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Indus Basin Groundwater Depletion: Unsteady Footings for India-Pakistan Relations

Via Future Directions International, a report on growing tensions in the Indus Basin:

Background

In the discourse between India and Pakistan the issue of water sharing has gained prominence this year with the move by Pakistan to take India to The Hague. This was an issue over the damming of the rivers feeding Pakistan, namely the Indus. Provisions for sharing the rivers between Pakistan and India were formalised in the 1960s in the Indus Water Treaty (IWT). This treaty only takes into account the shared surface water between the two states, it does not take into account the groundwater shared by both and how the actions of either state affects the supply and quality of groundwater to the other. Groundwater in the Indus Basin is being drastically depleted. It currently has to support 300 million people; a population that is projected to rapidly increase. If interstate stability is to be assured, water distribution and management needs to improve.

Comment

The acceleration of this issue is caused by a greater demand for water in the Indian states of Punjab and Indian-controlled Kashmir. Demand will rise greatly in rural communities where dug wells are the main source of water access. In Punjab, 70 per cent of all wells recorded a fall in water level according to the Government of India. There is currently no water governance model for improving the management of groundwater in Indian agriculture. The depletion of the basin has led to the practice of digging ever deeper wells, a practice out of reach to many Indian farmers as the water level drops below 20-40 metres in 50 per cent of Punjab. This has led to a migration toward the cities, which already face water stress.

Pakistan shares a similar set of issues and, as with the initial IWT, feels the effect downstream from India. Downstream provinces are already feeling the strain, with some dried-out areas being abandoned by fishers and farmers who are increasingly moving to cities. That increases competition between urban and rural communities for water. The Indus River, which feeds the majority of the agricultural needs of Pakistan, is prone to a new set of issues. Pakistan withdraws 737 billion gallons from the Indus River to grow cotton for its textile industry accounting for 90 per cent of agricultural water use; a great deal of this water is wasted. The reliability of the Indus as a main water source is in question as the source of the river is glacial and the melting of these glaciers has led to destructive flooding. While only 35 per cent of agricultural water requirements in Pakistan are met from groundwater; most of the drinking water supplies are drawn from underground. Both states have obstacles in approaching the groundwater issue, but a few possible solutions are raised: engaging civil society, securing sustainable water policies and joining in a common policy to replenish the basin.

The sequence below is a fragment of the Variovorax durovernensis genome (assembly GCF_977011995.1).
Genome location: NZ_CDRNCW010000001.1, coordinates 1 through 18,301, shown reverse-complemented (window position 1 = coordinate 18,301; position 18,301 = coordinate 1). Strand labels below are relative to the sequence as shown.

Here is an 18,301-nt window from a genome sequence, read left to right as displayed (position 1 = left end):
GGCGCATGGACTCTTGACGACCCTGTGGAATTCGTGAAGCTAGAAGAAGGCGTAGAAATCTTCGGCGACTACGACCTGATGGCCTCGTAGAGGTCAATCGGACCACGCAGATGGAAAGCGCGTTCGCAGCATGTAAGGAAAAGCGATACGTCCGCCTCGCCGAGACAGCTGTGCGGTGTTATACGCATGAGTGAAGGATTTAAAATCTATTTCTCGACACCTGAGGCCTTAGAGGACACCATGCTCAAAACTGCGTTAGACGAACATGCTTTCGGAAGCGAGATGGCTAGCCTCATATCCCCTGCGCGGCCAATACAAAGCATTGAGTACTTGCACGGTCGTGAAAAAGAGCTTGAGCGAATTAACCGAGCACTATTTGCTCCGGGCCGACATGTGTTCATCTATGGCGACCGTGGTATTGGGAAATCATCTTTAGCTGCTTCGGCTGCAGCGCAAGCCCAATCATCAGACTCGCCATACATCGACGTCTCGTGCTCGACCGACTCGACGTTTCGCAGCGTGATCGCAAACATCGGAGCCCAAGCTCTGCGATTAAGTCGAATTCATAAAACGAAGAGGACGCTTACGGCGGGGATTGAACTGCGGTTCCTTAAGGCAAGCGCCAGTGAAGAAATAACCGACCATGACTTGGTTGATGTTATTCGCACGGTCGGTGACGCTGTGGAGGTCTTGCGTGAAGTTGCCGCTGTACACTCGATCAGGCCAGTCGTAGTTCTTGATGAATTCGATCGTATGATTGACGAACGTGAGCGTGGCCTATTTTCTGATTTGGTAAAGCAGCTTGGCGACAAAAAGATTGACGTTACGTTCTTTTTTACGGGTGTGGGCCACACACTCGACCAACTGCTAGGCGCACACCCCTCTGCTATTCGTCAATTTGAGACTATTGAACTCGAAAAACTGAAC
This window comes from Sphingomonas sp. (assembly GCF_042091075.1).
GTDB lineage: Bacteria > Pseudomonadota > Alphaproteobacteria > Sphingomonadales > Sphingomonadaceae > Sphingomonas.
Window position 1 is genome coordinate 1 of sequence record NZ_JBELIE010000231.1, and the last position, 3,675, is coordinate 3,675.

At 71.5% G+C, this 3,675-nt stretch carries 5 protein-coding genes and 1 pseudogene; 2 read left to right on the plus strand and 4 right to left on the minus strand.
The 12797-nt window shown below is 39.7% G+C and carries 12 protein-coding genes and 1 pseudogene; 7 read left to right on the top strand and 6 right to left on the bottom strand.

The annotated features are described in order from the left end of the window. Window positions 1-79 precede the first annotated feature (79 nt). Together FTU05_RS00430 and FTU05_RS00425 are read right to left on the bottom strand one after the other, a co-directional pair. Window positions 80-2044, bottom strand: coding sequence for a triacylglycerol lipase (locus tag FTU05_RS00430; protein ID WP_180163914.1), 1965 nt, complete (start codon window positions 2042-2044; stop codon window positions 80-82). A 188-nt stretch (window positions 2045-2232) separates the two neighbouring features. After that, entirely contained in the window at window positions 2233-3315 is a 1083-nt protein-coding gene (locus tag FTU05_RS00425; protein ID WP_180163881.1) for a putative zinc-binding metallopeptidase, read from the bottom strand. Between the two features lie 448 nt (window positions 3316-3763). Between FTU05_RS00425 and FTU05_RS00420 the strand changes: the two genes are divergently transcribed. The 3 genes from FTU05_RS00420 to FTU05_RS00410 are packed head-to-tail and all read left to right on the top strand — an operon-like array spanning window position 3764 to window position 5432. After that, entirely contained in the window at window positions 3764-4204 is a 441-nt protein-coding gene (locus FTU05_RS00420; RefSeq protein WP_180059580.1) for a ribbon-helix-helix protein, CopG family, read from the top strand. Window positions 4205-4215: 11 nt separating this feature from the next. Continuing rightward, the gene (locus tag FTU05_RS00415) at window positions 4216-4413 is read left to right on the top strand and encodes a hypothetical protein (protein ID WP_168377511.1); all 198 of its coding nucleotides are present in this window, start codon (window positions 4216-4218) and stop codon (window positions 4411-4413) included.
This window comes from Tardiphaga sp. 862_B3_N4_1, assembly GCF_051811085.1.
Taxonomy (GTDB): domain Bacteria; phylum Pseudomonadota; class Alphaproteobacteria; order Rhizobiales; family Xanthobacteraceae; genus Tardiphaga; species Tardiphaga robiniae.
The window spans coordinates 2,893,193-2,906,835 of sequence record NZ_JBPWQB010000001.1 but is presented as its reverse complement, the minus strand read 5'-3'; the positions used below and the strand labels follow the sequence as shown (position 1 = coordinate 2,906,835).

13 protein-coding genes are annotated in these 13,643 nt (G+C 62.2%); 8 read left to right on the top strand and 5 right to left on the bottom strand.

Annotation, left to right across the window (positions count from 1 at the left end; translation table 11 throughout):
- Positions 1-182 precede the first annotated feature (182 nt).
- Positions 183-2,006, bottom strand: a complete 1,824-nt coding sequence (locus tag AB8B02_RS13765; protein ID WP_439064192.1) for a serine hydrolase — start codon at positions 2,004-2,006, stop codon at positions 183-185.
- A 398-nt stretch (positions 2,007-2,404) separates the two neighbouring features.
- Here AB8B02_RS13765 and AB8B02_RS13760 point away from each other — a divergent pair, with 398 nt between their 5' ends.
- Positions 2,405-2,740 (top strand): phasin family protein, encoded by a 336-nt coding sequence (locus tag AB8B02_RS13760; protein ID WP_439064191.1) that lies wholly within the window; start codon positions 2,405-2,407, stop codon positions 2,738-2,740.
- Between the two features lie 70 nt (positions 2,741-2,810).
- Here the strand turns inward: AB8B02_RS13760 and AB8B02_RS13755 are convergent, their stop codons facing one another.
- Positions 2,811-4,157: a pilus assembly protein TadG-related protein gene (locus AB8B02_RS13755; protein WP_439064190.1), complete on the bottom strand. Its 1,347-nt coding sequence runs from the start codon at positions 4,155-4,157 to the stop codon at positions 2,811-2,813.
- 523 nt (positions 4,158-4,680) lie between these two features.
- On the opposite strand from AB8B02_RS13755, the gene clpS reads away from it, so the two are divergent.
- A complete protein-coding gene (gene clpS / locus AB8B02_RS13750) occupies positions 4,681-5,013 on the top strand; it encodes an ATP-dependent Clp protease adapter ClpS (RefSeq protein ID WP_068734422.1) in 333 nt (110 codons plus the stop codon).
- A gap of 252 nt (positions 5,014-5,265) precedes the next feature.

Civil society and rural capacity development is very weak in Pakistan and India. The policy focus is on developing the capital in Pakistan, raising tensions with provinces downstream. In India civil society has limited reach and is bureaucratised by the government. This makes implementing water saving and environmental development on a grass roots level far more difficult.

Establishing sustainability of water sources through policies and practices is a possible avenue to combat depletion. The traditional reliability of groundwater is now in question if the Indus proves too unstable in the long run. There is no regulation by Pakistan or India to monitor the use of water in rural areas. The sustainability approach relies on the ability of policies to reach down to the rural level. The greatest obstacle for this approach is returning the basin to a replenishing level against a booming population and demand for water.

A common policy of basin sharing is hamstrung by these two domestic limitations. The need for co-operation is in the sharing of a collective resource which is increasingly showing signs of agricultural and chemical pollution. The revision of the IWT is important as a formal step in addressing the depletion of the basin before it leads to tensions between the two states. The original IWT was only ratified after ten years of negotiation and the likelihood of the two states revising groundwater management in the IWT is impeded by the domestic issues experienced by both. Neither has implemented the necessary infrastructure to assure the other of progress toward improving the collective good of groundwater in the Indus Basin. Groundwater is essential for the survival of these two states and a collective solution seems distant unless they can resolve their domestic issues.



This entry was posted on Thursday, September 1st, 2016 at 8:41 am and is filed under India, Indus, Pakistan.  You can follow any responses to this entry through the RSS 2.0 feed.  Both comments and pings are currently closed. 

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